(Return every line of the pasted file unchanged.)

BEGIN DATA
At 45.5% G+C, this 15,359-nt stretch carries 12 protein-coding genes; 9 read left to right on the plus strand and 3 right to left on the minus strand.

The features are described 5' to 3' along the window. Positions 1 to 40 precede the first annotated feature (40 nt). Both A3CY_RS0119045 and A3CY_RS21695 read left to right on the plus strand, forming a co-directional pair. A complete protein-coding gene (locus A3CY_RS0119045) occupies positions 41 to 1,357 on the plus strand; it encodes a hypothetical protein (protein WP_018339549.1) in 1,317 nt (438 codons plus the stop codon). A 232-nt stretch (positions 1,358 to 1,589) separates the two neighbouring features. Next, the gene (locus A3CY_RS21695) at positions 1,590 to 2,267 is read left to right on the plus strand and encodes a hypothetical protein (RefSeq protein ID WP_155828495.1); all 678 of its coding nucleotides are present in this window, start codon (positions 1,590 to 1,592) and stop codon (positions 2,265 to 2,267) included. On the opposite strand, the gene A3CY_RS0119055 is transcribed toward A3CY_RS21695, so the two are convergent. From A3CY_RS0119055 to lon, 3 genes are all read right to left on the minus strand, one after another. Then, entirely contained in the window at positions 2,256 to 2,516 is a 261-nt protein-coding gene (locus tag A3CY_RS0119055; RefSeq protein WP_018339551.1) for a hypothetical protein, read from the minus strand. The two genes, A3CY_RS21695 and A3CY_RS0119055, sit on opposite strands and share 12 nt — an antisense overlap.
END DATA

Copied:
At 45.5% G+C, this 15,359-nt stretch carries 12 protein-coding genes; 9 read left to right on the plus strand and 3 right to left on the minus strand.

The features are described 5' to 3' along the window. Positions 1 to 40 precede the first annotated feature (40 nt). Both A3CY_RS0119045 and A3CY_RS21695 read left to right on the plus strand, forming a co-directional pair. A complete protein-coding gene (locus A3CY_RS0119045) occupies positions 41 to 1,357 on the plus strand; it encodes a hypothetical protein (protein WP_018339549.1) in 1,317 nt (438 codons plus the stop codon). A 232-nt stretch (positions 1,358 to 1,589) separates the two neighbouring features. Next, the gene (locus A3CY_RS21695) at positions 1,590 to 2,267 is read left to right on the plus strand and encodes a hypothetical protein (RefSeq protein ID WP_155828495.1); all 678 of its coding nucleotides are present in this window, start codon (positions 1,590 to 1,592) and stop codon (positions 2,265 to 2,267) included. On the opposite strand, the gene A3CY_RS0119055 is transcribed toward A3CY_RS21695, so the two are convergent. From A3CY_RS0119055 to lon, 3 genes are all read right to left on the minus strand, one after another. Then, entirely contained in the window at positions 2,256 to 2,516 is a 261-nt protein-coding gene (locus tag A3CY_RS0119055; RefSeq protein WP_018339551.1) for a hypothetical protein, read from the minus strand. The two genes, A3CY_RS21695 and A3CY_RS0119055, sit on opposite strands and share 12 nt — an antisense overlap.